The Asakusa Kannon Temple (also known as Sensoji Temple) is Tokyo’s largest and oldest Buddhist temple and a significant tourist attraction. Legend says that in the year 628, two brothers fished a statue of Kannon, the goddess of mercy, out of the Sumida River, and even though they put the statue back into the river, it always returned to them. When approaching the temple, visitors first enter through the Kaminarimon (Thunder Gate), the outer gate of the Sensoji and symbol of Asakusa which is marked by a 10 foot high paper lantern. The temple has been destroyed and rebuilt numerous times and is a significant part of Japanese and Buddhist heritage. Lanterns occupy much of the area of the Sensoji temple and are often imprinted with names of families, Buddhist blessings, well wishes and even swastika’s. The swastika, while having a negative Western connotation, is a sacred Buddhist symbol (occurring throughout history as early as the Paleolithic age and in many different cultures) often signifying balance or universal harmony and re-creation or infinity.
The design Asakusa Kanzeon no Naido (“The Interior of Asakusa Kannon Temple”) shows the entrance area of this temple located in Toyko. Large lanterns with Buddhist symbols (Manji) are hanging from the dark ceiling. The print was first published in 1932; most copies available were printed after World War II in the 1950s and 1960s, this print has the Watanabe 6mm seal indicating a printing between 1946-1957.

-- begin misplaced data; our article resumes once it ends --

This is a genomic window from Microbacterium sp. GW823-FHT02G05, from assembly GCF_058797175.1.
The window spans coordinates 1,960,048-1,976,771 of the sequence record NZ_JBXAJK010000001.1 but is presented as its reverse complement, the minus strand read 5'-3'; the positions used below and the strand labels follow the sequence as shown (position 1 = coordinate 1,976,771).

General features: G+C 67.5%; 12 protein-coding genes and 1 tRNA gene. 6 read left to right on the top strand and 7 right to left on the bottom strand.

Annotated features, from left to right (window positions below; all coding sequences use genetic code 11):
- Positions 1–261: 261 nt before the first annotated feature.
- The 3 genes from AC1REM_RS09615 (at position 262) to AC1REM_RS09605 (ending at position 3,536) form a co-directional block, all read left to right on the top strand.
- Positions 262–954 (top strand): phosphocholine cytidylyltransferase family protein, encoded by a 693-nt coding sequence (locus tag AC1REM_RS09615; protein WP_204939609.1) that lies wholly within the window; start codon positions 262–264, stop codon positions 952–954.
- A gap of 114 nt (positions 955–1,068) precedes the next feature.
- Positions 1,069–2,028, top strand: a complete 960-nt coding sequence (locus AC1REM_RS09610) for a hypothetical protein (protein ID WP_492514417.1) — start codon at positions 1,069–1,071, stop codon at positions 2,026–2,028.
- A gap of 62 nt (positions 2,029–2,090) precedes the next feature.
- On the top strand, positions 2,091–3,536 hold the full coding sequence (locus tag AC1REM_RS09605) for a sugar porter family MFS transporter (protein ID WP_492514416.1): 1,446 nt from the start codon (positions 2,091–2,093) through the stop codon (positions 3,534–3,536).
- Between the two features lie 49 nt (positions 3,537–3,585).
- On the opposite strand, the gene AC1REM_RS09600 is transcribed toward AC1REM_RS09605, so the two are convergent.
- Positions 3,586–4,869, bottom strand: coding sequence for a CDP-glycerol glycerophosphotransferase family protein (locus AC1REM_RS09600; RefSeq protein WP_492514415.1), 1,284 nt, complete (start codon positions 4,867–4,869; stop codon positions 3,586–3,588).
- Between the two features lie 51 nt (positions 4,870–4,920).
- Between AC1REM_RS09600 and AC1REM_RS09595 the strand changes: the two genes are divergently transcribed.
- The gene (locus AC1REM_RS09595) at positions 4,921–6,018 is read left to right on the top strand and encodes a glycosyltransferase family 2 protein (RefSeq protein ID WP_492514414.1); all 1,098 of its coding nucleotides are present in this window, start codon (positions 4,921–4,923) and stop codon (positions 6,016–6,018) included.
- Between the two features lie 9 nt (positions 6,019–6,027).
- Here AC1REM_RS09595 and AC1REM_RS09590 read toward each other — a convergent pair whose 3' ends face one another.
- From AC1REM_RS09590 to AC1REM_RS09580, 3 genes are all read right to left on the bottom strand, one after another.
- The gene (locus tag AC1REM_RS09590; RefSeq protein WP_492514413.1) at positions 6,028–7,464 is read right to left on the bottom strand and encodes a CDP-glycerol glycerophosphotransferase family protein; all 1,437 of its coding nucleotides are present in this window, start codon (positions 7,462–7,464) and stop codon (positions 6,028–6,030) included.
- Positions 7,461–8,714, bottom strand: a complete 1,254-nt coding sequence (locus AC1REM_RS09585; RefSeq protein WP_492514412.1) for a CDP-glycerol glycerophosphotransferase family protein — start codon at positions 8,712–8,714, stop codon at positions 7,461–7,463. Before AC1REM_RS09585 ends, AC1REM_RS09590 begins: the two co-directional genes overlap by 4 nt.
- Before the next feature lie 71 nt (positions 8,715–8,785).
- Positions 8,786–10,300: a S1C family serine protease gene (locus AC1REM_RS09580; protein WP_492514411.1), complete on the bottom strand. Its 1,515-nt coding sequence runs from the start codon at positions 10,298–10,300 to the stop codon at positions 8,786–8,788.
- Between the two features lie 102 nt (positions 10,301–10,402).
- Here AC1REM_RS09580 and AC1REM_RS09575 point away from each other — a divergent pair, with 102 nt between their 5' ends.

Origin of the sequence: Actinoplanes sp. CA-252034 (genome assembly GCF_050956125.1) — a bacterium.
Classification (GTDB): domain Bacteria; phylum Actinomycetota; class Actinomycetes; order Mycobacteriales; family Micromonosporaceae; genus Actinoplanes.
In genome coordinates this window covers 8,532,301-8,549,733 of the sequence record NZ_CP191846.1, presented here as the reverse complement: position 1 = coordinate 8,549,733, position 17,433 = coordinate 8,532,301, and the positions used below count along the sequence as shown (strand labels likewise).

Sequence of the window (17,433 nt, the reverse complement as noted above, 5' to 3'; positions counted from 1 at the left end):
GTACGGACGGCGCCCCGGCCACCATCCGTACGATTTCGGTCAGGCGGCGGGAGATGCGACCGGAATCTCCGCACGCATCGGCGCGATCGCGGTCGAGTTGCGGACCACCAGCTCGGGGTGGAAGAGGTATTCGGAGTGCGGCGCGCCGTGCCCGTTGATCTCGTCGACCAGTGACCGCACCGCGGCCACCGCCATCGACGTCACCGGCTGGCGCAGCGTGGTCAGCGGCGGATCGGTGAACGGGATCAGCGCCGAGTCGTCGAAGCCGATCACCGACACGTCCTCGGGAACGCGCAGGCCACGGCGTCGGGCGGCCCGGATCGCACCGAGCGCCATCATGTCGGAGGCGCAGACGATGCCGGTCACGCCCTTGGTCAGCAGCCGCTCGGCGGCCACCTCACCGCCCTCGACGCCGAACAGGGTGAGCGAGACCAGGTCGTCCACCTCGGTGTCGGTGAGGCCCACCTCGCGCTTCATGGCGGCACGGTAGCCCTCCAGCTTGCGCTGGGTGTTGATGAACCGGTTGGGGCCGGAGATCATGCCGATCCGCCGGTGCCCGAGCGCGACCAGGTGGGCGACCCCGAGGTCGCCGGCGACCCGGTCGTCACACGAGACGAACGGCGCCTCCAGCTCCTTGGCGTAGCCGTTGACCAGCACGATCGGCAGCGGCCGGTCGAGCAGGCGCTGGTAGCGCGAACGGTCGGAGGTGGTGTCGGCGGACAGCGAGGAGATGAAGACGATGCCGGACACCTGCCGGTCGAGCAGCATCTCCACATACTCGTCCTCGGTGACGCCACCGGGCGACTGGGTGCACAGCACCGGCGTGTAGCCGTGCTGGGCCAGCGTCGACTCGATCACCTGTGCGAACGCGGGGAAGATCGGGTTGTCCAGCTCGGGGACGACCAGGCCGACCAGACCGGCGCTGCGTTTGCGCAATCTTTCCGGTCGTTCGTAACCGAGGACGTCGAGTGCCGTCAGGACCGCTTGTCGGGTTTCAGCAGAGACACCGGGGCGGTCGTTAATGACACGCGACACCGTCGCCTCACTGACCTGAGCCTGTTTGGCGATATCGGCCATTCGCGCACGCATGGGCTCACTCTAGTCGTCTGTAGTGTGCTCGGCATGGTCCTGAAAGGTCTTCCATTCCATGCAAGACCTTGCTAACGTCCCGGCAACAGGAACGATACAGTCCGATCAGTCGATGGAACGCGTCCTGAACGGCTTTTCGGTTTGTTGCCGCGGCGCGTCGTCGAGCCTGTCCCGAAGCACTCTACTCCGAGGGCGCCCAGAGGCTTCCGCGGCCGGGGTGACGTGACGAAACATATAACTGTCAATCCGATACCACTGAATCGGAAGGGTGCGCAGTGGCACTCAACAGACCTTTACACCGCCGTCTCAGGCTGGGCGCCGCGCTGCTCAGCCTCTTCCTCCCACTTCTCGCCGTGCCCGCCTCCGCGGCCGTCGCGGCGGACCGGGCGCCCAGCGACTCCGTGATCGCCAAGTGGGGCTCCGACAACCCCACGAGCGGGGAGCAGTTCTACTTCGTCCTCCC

The Woodblock Print
This oban-sized woodblock is in excellent condition. Rich, saturated colors, delicate bokashi, crisp details, clean and intact margins and a clean verso. The print has the Watanabe 6mm seal in the corner denoting a printing between 1946 and 1957.
About the Artist
Narazaki Eishō 楢崎 栄昭 (1864-1936) given name is also seen written in English as Yeishō [榮昌] but later used the art names Fuyō 扶陽 (1916-1922) and Eishō (1922-1936). He learned the art of woodblock printing from Kobayashi Eitaku (1843-1890) and while working at the Printing Bureau of the Ministry of Finance in Tokyo, he learned copperplate printing from the Director, the Italian artist Eduardo Chiossone (1833-1898). In 1916 he began making prints for a foreign clientele under the pseudonym of Fuyō. In 1922 he assumed the name Eishō and set to work producing artistic prints. Later, he was among the artists who worked for the publisher Watanabe Shozaburo (1885-1962) in shin hanga style. Woodblocks by Eishō published by Watanabe include Inside Asakusa Kannon Temple (his best-known work), New Diet Building, Meiji Shrine, and Rissekiho Beach, Korea.